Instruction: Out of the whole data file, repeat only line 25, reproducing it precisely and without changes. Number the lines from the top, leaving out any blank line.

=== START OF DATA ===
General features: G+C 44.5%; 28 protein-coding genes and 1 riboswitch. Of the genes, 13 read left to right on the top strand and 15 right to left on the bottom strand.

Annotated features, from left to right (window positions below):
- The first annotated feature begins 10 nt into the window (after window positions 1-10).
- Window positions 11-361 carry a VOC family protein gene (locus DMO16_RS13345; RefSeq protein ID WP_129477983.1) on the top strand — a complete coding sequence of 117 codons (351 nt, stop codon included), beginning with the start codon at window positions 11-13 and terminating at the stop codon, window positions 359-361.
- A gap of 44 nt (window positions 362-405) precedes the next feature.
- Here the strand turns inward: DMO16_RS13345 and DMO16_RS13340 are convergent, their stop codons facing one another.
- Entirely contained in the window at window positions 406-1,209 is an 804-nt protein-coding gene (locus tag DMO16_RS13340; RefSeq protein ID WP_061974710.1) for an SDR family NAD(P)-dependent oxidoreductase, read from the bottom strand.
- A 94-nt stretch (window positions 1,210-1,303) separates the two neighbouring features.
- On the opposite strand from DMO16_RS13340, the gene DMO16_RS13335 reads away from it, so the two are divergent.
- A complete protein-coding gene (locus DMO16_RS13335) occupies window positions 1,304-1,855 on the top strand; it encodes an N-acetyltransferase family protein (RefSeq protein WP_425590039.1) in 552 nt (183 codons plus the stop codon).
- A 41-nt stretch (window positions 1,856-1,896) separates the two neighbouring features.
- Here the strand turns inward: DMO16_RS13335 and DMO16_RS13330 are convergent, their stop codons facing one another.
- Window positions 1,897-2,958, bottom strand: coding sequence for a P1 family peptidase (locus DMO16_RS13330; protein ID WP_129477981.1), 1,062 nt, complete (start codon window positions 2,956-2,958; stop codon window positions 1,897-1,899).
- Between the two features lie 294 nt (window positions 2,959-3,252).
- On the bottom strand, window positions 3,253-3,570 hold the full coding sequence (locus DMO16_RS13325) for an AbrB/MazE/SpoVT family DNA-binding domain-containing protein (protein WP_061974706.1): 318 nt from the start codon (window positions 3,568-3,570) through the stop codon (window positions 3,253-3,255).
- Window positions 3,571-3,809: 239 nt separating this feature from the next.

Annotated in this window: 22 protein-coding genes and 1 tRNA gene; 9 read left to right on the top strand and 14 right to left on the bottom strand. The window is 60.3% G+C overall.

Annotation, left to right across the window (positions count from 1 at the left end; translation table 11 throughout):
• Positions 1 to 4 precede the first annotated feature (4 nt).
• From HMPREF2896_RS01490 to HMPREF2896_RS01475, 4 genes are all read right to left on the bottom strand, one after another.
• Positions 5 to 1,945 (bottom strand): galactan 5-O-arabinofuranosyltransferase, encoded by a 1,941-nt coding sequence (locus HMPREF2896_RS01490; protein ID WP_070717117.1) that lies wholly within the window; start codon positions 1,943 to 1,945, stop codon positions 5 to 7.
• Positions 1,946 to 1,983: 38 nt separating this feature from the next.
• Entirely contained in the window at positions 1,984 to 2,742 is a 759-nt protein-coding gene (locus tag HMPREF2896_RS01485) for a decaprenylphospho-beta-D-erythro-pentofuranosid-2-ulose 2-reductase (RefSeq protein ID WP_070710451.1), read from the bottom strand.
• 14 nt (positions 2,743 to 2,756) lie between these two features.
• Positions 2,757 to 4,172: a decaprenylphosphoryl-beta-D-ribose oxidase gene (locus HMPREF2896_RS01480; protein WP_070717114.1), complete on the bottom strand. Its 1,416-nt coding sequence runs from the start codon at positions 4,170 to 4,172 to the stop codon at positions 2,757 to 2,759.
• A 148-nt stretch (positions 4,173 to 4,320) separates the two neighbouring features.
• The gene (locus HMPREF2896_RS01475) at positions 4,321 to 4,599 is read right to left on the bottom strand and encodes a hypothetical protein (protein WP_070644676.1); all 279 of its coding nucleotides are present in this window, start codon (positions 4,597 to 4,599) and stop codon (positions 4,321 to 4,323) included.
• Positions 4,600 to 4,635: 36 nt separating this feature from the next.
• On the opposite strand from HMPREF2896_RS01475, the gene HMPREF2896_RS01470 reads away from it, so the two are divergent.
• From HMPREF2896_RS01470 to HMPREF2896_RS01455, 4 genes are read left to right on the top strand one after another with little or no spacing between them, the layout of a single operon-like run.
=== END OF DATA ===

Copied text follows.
• Positions 2,757 to 4,172: a decaprenylphosphoryl-beta-D-ribose oxidase gene (locus HMPREF2896_RS01480; protein WP_070717114.1), complete on the bottom strand. Its 1,416-nt coding sequence runs from the start codon at positions 4,170 to 4,172 to the stop codon at positions 2,757 to 2,759.